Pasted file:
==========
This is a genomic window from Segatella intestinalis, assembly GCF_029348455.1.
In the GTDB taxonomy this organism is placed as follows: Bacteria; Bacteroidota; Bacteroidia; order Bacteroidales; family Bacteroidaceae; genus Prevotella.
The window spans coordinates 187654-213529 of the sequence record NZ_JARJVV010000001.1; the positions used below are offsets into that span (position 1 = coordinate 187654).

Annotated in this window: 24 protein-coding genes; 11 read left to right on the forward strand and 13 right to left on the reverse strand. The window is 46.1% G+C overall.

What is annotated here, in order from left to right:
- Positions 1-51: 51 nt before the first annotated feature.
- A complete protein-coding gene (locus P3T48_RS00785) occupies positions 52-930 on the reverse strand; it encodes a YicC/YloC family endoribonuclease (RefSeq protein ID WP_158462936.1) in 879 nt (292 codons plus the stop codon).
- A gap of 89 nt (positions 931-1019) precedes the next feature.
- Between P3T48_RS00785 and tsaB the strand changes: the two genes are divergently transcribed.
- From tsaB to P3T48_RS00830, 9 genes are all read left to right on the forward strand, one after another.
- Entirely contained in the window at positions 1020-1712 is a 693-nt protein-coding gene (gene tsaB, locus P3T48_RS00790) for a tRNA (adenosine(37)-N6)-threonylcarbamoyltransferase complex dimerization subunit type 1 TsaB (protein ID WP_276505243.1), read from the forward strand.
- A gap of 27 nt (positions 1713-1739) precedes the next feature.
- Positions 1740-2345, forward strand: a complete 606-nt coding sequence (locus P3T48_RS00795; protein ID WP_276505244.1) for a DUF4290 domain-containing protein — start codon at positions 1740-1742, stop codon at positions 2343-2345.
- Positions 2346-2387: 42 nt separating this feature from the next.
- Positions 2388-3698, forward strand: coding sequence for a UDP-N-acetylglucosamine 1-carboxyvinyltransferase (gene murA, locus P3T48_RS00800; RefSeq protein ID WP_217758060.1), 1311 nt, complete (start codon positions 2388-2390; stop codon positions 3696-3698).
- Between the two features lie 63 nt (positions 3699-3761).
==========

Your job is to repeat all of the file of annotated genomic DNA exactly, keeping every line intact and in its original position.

This is a genomic window from Segatella intestinalis, assembly GCF_029348455.1.
In the GTDB taxonomy this organism is placed as follows: Bacteria; Bacteroidota; Bacteroidia; order Bacteroidales; family Bacteroidaceae; genus Prevotella.
The window spans coordinates 187654-213529 of the sequence record NZ_JARJVV010000001.1; the positions used below are offsets into that span (position 1 = coordinate 187654).

Annotated in this window: 24 protein-coding genes; 11 read left to right on the forward strand and 13 right to left on the reverse strand. The window is 46.1% G+C overall.

What is annotated here, in order from left to right:
- Positions 1-51: 51 nt before the first annotated feature.
- A complete protein-coding gene (locus P3T48_RS00785) occupies positions 52-930 on the reverse strand; it encodes a YicC/YloC family endoribonuclease (RefSeq protein ID WP_158462936.1) in 879 nt (292 codons plus the stop codon).
- A gap of 89 nt (positions 931-1019) precedes the next feature.
- Between P3T48_RS00785 and tsaB the strand changes: the two genes are divergently transcribed.
- From tsaB to P3T48_RS00830, 9 genes are all read left to right on the forward strand, one after another.
- Entirely contained in the window at positions 1020-1712 is a 693-nt protein-coding gene (gene tsaB, locus P3T48_RS00790) for a tRNA (adenosine(37)-N6)-threonylcarbamoyltransferase complex dimerization subunit type 1 TsaB (protein ID WP_276505243.1), read from the forward strand.
- A gap of 27 nt (positions 1713-1739) precedes the next feature.
- Positions 1740-2345, forward strand: a complete 606-nt coding sequence (locus P3T48_RS00795; protein ID WP_276505244.1) for a DUF4290 domain-containing protein — start codon at positions 1740-1742, stop codon at positions 2343-2345.
- Positions 2346-2387: 42 nt separating this feature from the next.
- Positions 2388-3698, forward strand: coding sequence for a UDP-N-acetylglucosamine 1-carboxyvinyltransferase (gene murA, locus P3T48_RS00800; RefSeq protein ID WP_217758060.1), 1311 nt, complete (start codon positions 2388-2390; stop codon positions 3696-3698).
- Between the two features lie 63 nt (positions 3699-3761).